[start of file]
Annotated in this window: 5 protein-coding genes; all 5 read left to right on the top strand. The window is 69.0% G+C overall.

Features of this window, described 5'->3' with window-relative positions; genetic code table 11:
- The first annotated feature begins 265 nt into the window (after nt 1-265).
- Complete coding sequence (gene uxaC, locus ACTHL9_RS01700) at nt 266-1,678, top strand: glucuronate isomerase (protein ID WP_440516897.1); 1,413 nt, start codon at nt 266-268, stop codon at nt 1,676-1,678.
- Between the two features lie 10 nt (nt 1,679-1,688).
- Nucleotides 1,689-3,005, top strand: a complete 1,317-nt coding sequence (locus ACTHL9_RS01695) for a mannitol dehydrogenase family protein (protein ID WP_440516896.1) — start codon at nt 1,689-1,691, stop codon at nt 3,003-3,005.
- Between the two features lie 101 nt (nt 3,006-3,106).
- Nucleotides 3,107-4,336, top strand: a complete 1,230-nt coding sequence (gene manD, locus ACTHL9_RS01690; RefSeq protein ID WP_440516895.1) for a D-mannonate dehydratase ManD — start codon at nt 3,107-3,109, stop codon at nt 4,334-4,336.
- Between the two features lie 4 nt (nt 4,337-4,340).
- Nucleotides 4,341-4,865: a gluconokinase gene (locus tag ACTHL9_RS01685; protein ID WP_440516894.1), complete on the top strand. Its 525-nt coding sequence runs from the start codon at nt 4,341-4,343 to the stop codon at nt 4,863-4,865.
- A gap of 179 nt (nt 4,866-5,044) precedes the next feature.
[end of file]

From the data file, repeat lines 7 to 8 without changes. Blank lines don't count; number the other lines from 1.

- Between the two features lie 101 nt (nt 3,006-3,106).
- Nucleotides 3,107-4,336, top strand: a complete 1,230-nt coding sequence (gene manD, locus ACTHL9_RS01690; RefSeq protein ID WP_440516895.1) for a D-mannonate dehydratase ManD — start codon at nt 3,107-3,109, stop codon at nt 4,334-4,336.